Boulder International Film Festival Beats the Odds in Second Decade

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In a cinematic universe where the rules for viability are changing almost daily, the film festival is becoming an endangered species. Less than 25 percent of them make it past the sixth year. But next week,  Boulder International Film Festival will celebrate its eleventh season, which runs from  March 5 through March 8. How do they do it?

Asked what makes BIFF unique, founders, directors and siblings Kathy and Robin Beeck answer almost simultaneously:

“It’s the conversation.”

“It’s the dialogue.”

We’re in a culture that seems to be coming untethered from the movie house at the same time that film festivals strive for survival. U.S. cinema attendance in 2014 was at its lowest since 1995; critic Anne Thompson recently wrote, “Many consumers want movies for free everywhere at the same time, which won’t make money for anyone.” 

BIFF remains a viable regional festival by virtue of its consistencies. It has retained its limited scope (four days, around fifty movies) and its programming is uniquely attuned to the Boulder zeitgeist – a documentary-heavy program that trades heavily on nostalgia (past fest hits include '60s music docs Troubadours and Muscle Shoals, and evenings with Peter Fonda and Shirley MacLaine) and social concerns (its Call2Action program features not just post-screening talkbacks, but puts relevant activists at the events to engage and empower the audience). And its short-film programs are among the best curated anywhere.

Part of the Beeck sisters’ savvy comes from being on the other end of the festival circuit themselves. After years making their own films – their 1998 feature documentary Grandpa’s in the Tuff Shed is largely responsible for the creation of Nederland’s Frozen Dead Guy Days – they decided to put on their own big annual film party.

This year, BIFF will offer an in-person tribute to the Oscar-winning actor and director Alan Arkin, as well as two Academy Award winners from Colorado: Daniel Junge (Fight Church, Saving Face) will premiere his new doc Being Evel, and Louie Psihoyos (The Cove) will bring his new eco-caper flick Racing Extinction.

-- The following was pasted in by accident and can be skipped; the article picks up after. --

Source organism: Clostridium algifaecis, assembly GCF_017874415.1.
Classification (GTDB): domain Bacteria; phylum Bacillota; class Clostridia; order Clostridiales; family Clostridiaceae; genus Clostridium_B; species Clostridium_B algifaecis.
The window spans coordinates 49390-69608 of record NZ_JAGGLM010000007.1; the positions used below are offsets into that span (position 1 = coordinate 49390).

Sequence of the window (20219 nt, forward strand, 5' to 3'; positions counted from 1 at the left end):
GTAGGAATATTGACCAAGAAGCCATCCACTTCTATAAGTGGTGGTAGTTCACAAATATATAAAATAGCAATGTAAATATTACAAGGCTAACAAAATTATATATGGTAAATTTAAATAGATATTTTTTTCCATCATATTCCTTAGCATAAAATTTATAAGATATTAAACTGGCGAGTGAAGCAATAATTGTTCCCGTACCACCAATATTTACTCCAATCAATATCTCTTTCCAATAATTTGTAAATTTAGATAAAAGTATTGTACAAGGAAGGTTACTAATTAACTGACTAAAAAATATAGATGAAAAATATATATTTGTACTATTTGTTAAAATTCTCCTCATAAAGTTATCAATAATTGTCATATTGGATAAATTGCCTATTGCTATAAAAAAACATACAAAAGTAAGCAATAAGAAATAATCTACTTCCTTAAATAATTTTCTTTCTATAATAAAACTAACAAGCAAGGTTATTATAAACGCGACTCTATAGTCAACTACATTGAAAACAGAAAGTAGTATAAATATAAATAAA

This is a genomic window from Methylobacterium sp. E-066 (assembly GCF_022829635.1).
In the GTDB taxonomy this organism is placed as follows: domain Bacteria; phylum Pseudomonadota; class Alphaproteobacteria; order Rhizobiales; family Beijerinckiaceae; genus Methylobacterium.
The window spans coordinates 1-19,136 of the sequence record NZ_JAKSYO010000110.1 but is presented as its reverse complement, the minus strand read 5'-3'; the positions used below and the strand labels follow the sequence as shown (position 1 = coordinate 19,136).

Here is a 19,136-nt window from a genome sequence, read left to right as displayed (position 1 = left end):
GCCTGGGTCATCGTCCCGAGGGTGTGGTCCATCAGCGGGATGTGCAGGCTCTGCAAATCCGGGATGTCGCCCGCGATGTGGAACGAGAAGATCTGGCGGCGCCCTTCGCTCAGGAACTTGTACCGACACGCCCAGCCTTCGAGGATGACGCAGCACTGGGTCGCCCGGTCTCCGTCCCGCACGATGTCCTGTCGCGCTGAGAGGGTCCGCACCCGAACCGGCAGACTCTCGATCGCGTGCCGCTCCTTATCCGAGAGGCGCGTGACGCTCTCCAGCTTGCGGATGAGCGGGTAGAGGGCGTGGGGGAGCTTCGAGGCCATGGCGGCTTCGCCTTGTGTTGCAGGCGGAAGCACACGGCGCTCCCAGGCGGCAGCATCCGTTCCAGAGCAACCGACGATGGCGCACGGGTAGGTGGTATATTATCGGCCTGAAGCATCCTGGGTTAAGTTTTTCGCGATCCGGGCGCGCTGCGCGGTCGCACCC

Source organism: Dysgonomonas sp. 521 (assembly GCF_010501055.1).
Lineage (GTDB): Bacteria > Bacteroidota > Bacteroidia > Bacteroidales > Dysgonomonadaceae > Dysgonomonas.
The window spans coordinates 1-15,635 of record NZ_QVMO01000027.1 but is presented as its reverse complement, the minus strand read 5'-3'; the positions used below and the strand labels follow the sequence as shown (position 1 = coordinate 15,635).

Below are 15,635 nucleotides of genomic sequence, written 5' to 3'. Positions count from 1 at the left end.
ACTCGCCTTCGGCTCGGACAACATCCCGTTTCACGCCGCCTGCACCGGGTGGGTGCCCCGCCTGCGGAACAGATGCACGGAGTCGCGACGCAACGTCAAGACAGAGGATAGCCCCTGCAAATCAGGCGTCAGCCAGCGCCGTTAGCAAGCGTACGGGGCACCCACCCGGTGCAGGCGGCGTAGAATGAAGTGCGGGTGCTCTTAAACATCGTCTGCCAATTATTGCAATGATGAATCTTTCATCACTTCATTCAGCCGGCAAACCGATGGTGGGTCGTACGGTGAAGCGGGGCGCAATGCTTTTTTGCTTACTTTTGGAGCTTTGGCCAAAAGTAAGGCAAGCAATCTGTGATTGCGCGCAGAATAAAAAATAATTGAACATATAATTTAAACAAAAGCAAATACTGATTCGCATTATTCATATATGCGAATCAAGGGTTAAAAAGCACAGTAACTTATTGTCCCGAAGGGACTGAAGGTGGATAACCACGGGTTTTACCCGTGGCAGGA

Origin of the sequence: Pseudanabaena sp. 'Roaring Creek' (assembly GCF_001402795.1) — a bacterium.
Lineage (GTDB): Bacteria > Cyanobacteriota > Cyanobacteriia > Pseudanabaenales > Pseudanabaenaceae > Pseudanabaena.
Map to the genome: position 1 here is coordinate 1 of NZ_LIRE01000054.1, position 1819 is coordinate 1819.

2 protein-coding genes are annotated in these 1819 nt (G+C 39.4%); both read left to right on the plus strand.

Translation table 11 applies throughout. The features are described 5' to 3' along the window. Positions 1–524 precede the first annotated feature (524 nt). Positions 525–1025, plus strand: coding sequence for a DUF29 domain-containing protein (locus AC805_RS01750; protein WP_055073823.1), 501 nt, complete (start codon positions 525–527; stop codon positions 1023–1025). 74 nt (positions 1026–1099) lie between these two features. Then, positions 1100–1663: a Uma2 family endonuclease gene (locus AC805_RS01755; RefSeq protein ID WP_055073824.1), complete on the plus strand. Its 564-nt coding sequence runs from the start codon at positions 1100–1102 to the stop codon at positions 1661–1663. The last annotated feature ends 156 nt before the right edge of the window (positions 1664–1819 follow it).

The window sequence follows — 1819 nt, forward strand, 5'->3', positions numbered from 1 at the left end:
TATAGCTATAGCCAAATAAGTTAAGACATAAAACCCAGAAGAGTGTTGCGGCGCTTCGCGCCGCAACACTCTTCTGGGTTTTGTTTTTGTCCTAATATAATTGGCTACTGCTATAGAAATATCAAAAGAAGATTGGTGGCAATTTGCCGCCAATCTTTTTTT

However, the meat and potatoes of the fest is the inclusion of all the participating filmmakers it can gather. At last count, 43 of them will be milling about downtown Boulder March 5 through 8, gauging audience response, holding Q & A sessions, and attending the many parties that form a daisy chain from the fest’s opening to close. This is the irreducible advantage of a film festival: the opportunity to have real, unmediated interaction with the creators themselves.

Add some ancillary components, such as a live-streamed Global Town Hall hosted by eTown’s Nick Forster, a three-day Youth Pavilion for kids six to eighteen, a CU@BIFF evening run by university students featuring acclaimed director and University of Colorado prof Alex Cox (Repo Man, Sid and Nancy) and a singer/songwriter showcase, and you’ve got a pretty decent program.

“No big changes,” says Kathy Beeck when asked about this year’s festival. At a time when filmgoing may soon be an outmoded phrase, this could be the smartest course to follow.

The Boulder International Film Festival takes place March 5 through 8 in downtown Boulder. Visit the BIFF website for an online program, tickets and further information.

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